Known gene mutations account for approximately 50% of the hereditary risk for breast cancer. Moderate and low penetrance variants, discovered by genomic approaches, account for an as-yet-unknown proportion of the remaining heritability. A truncating mutation c.325C>T:p.Arg109* (R109X) in the ATP-dependent helicase ERCC3 was observed recurrently among exomes sequenced in BRCA wild-type, breast cancer-affected individuals of Ashkenazi Jewish ancestry. Modeling of the mutation in ERCC3-deficient or CRISPR/Cas9-edited cell lines showed a consistent pattern of reduced expression of the protein and concomitant hypomorphic functionality when challenged with UVC exposure or treatment with the DNA alkylating agent IlludinS. Overexpressing the mutant protein in ERCC3-deficient cells only partially rescued their DNA repair-deficient phenotype. Comparison of frequency of this recurrent mutation in over 6,500 chromosomes of breast cancer cases and 6,800 Ashkenazi controls showed significant association with breast cancer risk (ORBC = 1.53, ORER+ = 1.73), particularly for the estrogen receptor-positive subset (P < 0.007). SIGNIFICANCE: A functionally significant recurrent ERCC3 mutation increased the risk for breast cancer in a genetic isolate. Mutated cell lines showed lower survival after in vitro exposure to DNA-damaging agents. Thus, similar to tumors arising in the background of homologous repair defects, mutations in nucleotide excision repair genes such as ERCC3 could constitute potential therapeutic targets in a subset of hereditary breast cancers. Cancer Discov; 6(11); 1267-75. ©2016 AACR.This article is highlighted in the In This Issue feature, p. 1197.


Assuntos
Neoplasias da Mama/genética , DNA Helicases/genética , Reparo do DNA/genética , Proteínas de Ligação a DNA/genética , Adulto , Idoso , Neoplasias da Mama/epidemiologia , Neoplasias da Mama/patologia , Sistemas CRISPR-Cas , Feminino , Humanos , Judeus/genética , Pessoa de Meia-Idade , Mutação , Fatores de Risco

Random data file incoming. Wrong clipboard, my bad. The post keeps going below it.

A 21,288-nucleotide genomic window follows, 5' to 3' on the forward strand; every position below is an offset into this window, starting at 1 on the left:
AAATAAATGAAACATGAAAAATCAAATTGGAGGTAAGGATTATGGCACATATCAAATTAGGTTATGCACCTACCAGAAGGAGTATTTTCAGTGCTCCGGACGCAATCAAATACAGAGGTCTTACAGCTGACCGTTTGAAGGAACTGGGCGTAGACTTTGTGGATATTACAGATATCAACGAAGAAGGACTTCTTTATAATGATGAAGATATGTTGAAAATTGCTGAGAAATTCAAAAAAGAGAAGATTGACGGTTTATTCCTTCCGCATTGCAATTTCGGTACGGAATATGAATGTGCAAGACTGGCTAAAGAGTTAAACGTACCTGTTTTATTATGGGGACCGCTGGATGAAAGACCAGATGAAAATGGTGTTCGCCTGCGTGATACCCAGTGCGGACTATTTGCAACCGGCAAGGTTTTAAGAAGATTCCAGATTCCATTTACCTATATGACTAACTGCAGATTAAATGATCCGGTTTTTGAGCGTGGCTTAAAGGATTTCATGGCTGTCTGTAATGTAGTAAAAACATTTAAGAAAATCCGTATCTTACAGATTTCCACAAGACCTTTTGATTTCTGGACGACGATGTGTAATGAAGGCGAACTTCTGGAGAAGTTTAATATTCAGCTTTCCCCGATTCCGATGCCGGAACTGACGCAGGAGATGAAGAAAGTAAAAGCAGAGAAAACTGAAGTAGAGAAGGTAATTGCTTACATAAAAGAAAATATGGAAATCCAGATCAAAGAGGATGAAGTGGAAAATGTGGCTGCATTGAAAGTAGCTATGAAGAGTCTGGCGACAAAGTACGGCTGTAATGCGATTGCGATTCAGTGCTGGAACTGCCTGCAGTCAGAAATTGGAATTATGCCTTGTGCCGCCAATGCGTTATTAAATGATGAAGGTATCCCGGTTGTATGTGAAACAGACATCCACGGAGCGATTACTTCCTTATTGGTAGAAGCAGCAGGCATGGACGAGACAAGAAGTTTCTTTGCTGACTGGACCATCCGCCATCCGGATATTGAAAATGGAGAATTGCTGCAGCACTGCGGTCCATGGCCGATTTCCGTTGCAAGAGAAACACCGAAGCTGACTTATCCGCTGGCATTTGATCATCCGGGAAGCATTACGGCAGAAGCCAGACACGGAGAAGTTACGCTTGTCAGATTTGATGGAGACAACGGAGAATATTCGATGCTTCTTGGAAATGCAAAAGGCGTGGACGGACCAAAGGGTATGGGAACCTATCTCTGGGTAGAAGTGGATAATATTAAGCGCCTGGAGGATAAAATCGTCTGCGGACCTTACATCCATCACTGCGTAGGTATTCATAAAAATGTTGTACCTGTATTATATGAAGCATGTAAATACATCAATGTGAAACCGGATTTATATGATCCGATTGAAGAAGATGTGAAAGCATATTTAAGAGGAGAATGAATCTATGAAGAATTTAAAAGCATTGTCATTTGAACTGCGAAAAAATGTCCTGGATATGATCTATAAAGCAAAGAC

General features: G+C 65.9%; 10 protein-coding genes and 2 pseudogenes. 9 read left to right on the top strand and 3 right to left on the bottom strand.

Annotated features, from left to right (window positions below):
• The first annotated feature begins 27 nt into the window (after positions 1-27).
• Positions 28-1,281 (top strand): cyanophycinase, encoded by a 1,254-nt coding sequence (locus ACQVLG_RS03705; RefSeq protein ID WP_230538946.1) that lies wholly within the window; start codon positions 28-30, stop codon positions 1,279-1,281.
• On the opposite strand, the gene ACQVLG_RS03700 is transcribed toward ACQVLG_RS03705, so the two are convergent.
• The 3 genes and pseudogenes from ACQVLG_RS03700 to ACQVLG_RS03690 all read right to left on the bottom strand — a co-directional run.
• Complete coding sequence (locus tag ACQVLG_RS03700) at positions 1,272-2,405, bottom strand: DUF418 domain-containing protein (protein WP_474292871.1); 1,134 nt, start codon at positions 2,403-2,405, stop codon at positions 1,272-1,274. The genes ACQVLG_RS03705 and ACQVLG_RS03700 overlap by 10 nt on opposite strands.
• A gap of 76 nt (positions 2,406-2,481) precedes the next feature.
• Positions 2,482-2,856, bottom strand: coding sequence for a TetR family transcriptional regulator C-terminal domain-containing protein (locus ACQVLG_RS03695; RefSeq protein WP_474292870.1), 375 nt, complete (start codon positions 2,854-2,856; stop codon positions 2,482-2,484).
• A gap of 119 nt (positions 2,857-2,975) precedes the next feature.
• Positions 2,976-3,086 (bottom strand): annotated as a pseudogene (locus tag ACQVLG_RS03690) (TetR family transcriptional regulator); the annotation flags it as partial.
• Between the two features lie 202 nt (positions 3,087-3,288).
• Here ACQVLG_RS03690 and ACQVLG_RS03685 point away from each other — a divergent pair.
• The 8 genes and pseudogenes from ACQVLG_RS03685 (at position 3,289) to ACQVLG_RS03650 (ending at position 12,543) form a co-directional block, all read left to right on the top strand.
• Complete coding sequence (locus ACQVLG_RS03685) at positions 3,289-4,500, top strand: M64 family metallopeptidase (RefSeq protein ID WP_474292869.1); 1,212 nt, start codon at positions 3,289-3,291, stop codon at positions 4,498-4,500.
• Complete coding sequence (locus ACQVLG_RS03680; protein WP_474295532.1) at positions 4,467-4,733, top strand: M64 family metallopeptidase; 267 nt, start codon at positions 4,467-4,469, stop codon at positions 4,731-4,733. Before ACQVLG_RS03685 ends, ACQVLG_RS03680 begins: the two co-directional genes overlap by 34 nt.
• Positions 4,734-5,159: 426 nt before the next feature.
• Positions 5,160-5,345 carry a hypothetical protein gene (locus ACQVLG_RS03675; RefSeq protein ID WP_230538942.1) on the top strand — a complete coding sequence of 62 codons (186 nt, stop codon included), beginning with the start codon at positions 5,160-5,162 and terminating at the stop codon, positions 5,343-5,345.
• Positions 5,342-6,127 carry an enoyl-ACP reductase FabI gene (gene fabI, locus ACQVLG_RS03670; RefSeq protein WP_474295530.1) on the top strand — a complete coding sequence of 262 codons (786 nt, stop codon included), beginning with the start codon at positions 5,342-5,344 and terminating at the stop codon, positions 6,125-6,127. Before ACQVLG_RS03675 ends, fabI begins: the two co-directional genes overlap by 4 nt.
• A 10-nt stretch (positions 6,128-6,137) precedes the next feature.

15.
N Engl J Med ; 375(5): 443-53, 2016 Aug 04.
Artigo em Inglês | MEDLINE | ID: mdl-27433846

RESUMO

BACKGROUND: Inherited mutations in DNA-repair genes such as BRCA2 are associated with increased risks of lethal prostate cancer. Although the prevalence of germline mutations in DNA-repair genes among men with localized prostate cancer who are unselected for family predisposition is insufficient to warrant routine testing, the frequency of such mutations in patients with metastatic prostate cancer has not been established. METHODS: We recruited 692 men with documented metastatic prostate cancer who were unselected for family history of cancer or age at diagnosis. We isolated germline DNA and used multiplex sequencing assays to assess mutations in 20 DNA-repair genes associated with autosomal dominant cancer-predisposition syndromes. RESULTS: A total of 84 germline DNA-repair gene mutations that were presumed to be deleterious were identified in 82 men (11.8%); mutations were found in 16 genes, including BRCA2 (37 men [5.3%]), ATM (11 [1.6%]), CHEK2 (10 [1.9% of 534 men with data]), BRCA1 (6 [0.9%]), RAD51D (3 [0.4%]), and PALB2 (3 [0.4%]). Mutation frequencies did not differ according to whether a family history of prostate cancer was present or according to age at diagnosis. Overall, the frequency of germline mutations in DNA-repair genes among men with metastatic prostate cancer significantly exceeded the prevalence of 4.6% among 499 men with localized prostate cancer (P<0.001), including men with high-risk disease, and the prevalence of 2.7% in the Exome Aggregation Consortium, which includes 53,105 persons without a known cancer diagnosis (P<0.001). CONCLUSIONS: In our multicenter study, the incidence of germline mutations in genes mediating DNA-repair processes among men with metastatic prostate cancer was 11.8%, which was significantly higher than the incidence among men with localized prostate cancer. The frequencies of germline mutations in DNA-repair genes among men with metastatic disease did not differ significantly according to age at diagnosis or family history of prostate cancer. (Funded by Stand Up To Cancer and others.).